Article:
SHOP: Time For A Change

It’s been a while since I last posted. This is down to two things: working on new personal projects that will launch in the New Year and managing my freelance clients. Working as a copywriter, social media manager, blogger and project manager takes up most of my time, so Brighton Starling has to take a back seat. However, I’m resurrecting it to bring some new content that readers will hopefully find inspiring and informative.

I’ve been thinking a lot recently about how I can change the way I shop, whilst still supporting all the brilliant Brighton businesses out there. At the beginning of the year I set myself a personal goal of trying to cut down on waste, food miles and plastic in our house. I’ve had varying success with this.

   

I bought myself a lovely Built water bottle from Steamer Trading, which I now take everywhere with me, and a reusable bamboo coffee cup, which I try to remember to shove in my bag as I’m rushing out the door. I’ve also been using the same washing up liquid and fabric softener bottle since January, getting refills at Wastenot at The Open Market and Infinity Foods. However, when shopping, I still find it difficult to go completely plastic-free. With an unlimited budget and loads of spare time I’d be able to pull it off no problem. But the pressures of work, kids, running a home and limited funds do make it more difficult.

Whether it’s plastics or palm oil, I’m trying to make a conscious change. But with all the emphasis currently on the supermarkets, we often forget that other retailers are just as bad. Walking into Boots last week I was struck at how much plastic there was in the aisles. I only went in to look for a bamboo toothbrush. Of course, I couldn’t find one. An online delivery from Jack Wills and Marks & Spencer left me deflated – every single item of clothing was individually wrapped in plastic, some of them also had plastic hangers, which made me despair. Is so much packaging really necessary? Zara, on the other hand, now sends online deliveries in paper packaging, which is a good start. Whether the fast fashion High Street retailers promote is ethical or not is another matter entirely.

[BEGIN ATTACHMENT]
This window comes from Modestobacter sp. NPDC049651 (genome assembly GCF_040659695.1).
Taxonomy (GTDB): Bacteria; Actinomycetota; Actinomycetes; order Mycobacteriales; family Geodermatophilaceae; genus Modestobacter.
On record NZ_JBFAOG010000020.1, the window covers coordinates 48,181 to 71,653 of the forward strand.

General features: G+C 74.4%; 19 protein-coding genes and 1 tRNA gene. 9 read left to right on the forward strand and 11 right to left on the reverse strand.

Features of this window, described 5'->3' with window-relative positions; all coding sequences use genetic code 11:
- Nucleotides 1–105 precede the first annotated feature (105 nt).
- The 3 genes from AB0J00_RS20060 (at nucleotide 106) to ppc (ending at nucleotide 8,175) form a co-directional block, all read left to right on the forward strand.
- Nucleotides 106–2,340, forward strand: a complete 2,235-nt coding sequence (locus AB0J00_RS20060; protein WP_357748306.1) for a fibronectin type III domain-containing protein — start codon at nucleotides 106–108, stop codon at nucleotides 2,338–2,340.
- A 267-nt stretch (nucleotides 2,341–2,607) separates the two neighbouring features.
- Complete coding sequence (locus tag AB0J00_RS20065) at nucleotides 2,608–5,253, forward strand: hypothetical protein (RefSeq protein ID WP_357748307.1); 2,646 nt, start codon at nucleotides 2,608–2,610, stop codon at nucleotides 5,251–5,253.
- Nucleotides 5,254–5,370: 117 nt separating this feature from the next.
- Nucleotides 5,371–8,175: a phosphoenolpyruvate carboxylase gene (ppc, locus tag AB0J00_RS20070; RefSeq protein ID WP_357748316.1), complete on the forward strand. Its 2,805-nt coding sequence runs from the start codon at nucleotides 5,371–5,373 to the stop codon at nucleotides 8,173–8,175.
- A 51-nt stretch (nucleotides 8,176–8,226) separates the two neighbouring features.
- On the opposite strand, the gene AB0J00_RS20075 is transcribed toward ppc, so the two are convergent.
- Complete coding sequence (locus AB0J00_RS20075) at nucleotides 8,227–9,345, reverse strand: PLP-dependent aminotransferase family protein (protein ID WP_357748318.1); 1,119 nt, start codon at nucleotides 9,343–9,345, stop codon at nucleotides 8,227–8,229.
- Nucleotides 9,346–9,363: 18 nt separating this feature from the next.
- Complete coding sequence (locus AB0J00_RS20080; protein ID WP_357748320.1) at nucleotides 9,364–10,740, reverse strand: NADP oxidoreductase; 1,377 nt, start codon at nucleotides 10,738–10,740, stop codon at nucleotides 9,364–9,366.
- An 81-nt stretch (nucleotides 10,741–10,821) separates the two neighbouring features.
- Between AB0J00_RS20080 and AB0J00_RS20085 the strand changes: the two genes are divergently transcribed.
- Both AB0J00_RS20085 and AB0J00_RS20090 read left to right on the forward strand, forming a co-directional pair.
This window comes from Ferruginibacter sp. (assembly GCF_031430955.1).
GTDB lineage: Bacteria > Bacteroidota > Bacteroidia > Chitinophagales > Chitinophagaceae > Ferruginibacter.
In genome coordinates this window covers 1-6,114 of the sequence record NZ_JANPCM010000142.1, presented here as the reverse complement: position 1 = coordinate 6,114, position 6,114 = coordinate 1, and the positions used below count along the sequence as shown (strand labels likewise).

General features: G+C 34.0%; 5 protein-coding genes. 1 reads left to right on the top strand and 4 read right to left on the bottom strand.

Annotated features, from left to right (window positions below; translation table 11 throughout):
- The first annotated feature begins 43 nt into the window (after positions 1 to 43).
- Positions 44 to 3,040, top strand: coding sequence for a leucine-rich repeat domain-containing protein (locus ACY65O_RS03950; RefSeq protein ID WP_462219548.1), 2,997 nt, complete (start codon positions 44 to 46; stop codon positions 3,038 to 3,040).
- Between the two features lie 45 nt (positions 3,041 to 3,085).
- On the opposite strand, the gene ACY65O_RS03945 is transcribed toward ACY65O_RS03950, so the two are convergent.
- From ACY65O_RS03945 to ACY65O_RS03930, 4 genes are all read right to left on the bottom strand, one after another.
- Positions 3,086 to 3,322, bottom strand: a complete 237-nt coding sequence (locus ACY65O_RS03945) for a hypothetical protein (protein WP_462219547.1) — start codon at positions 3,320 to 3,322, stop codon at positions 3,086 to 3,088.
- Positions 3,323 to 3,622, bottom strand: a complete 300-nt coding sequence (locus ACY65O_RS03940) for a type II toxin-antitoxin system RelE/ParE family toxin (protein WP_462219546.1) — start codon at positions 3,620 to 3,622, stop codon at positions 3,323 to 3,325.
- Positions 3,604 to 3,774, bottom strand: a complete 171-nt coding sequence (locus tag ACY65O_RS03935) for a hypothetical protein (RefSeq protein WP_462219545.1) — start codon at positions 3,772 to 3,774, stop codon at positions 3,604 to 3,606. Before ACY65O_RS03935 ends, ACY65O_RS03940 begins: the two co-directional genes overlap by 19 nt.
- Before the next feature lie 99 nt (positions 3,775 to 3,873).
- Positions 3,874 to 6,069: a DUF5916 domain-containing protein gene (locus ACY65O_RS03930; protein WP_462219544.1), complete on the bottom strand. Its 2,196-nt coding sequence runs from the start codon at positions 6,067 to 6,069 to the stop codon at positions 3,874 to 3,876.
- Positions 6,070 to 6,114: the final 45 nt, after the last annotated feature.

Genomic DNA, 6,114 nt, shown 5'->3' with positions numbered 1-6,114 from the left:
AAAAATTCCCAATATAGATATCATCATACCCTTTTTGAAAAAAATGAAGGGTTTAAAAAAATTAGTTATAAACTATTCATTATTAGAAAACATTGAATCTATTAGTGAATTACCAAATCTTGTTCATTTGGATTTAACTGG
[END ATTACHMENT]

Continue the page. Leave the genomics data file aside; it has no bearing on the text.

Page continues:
You hear consumers talking about leaving plastic packaging at the supermarket tills to make a stand, but who ever actually does this? Surely it’s better to shop somewhere like Hisbe, Infinity Foods or our brilliant local greengrocers and butchers (budget and time allowing). The carrier bag levy was meant to cut plastic bag usage but I find myself asking: 1. Where does all that money go? (Clue: they say it goes to support charities but an online search didn’t uncover any clear evidence of this) 2: Why don’t they just get rid of plastic bags all together 3: Why don’t they offer biodegrade bags like they do in many places in Europe? So many questions.

     

All of this leads me to the main purpose of this post. To find Brighton businesses who are cutting down their eco footprint. Have you ditched plastic packing in your business? Are you a Brighton restaurant that’s doing their bit to keep it local and cut down on food miles? Have you got rid of plastic straws and plastic cups at your venue? Do you offer free water refills to people? Are you a clothes shop thinking about where your fashion comes from, using small scale producers and ethical means of sourcing clothes? Have you said yes to only stocking Palm Oil-free products? Are you a beauty company using cruelty-free products and cosmetics? If you’re making eco moves – big or small – we want to hear from you.

The aim isn’t to be preachy or make out that I’m a trail blazing eco warrior wearing hemp knickers, living off the land. It’s to inform readers and celebrate the places that are thinking about making small changes that can then be passed on to consumers. I still enjoy shopping at Zara and ordering the odd takeaway and that won’t change. But I do want to be more mindful about the choices my family and I make – and I think Brighton’s the perfect place to do this.

Get in touch with us now if you’re business going green. The best ones will be featured in a Christmas shopping feature coming up soon.

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